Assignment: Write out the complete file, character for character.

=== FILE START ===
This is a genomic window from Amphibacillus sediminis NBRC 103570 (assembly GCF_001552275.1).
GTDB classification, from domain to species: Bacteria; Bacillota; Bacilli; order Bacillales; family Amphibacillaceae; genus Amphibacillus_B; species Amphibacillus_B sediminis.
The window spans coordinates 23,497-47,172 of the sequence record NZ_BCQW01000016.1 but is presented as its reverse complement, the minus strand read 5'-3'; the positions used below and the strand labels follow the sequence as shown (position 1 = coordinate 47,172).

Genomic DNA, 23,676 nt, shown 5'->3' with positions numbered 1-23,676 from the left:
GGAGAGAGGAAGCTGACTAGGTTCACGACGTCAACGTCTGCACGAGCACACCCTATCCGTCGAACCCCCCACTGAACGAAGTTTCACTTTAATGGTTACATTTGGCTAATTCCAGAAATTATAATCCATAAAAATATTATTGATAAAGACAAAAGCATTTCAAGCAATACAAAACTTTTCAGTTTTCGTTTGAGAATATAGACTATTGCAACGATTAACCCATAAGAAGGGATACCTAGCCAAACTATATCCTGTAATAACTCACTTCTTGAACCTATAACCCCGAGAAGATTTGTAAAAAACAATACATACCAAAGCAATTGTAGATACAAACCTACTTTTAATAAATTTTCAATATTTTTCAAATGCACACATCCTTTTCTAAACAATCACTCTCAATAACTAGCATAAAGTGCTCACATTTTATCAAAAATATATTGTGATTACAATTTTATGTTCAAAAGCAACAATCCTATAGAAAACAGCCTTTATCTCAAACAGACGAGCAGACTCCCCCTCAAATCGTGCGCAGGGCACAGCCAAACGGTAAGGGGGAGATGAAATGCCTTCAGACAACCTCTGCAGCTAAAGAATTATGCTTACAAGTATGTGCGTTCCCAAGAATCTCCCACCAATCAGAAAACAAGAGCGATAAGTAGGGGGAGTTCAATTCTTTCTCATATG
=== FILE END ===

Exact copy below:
This is a genomic window from Amphibacillus sediminis NBRC 103570 (assembly GCF_001552275.1).
GTDB classification, from domain to species: Bacteria; Bacillota; Bacilli; order Bacillales; family Amphibacillaceae; genus Amphibacillus_B; species Amphibacillus_B sediminis.
The window spans coordinates 23,497-47,172 of the sequence record NZ_BCQW01000016.1 but is presented as its reverse complement, the minus strand read 5'-3'; the positions used below and the strand labels follow the sequence as shown (position 1 = coordinate 47,172).

Genomic DNA, 23,676 nt, shown 5'->3' with positions numbered 1-23,676 from the left:
GGAGAGAGGAAGCTGACTAGGTTCACGACGTCAACGTCTGCACGAGCACACCCTATCCGTCGAACCCCCCACTGAACGAAGTTTCACTTTAATGGTTACATTTGGCTAATTCCAGAAATTATAATCCATAAAAATATTATTGATAAAGACAAAAGCATTTCAAGCAATACAAAACTTTTCAGTTTTCGTTTGAGAATATAGACTATTGCAACGATTAACCCATAAGAAGGGATACCTAGCCAAACTATATCCTGTAATAACTCACTTCTTGAACCTATAACCCCGAGAAGATTTGTAAAAAACAATACATACCAAAGCAATTGTAGATACAAACCTACTTTTAATAAATTTTCAATATTTTTCAAATGCACACATCCTTTTCTAAACAATCACTCTCAATAACTAGCATAAAGTGCTCACATTTTATCAAAAATATATTGTGATTACAATTTTATGTTCAAAAGCAACAATCCTATAGAAAACAGCCTTTATCTCAAACAGACGAGCAGACTCCCCCTCAAATCGTGCGCAGGGCACAGCCAAACGGTAAGGGGGAGATGAAATGCCTTCAGACAACCTCTGCAGCTAAAGAATTATGCTTACAAGTATGTGCGTTCCCAAGAATCTCCCACCAATCAGAAAACAAGAGCGATAAGTAGGGGGAGTTCAATTCTTTCTCATATG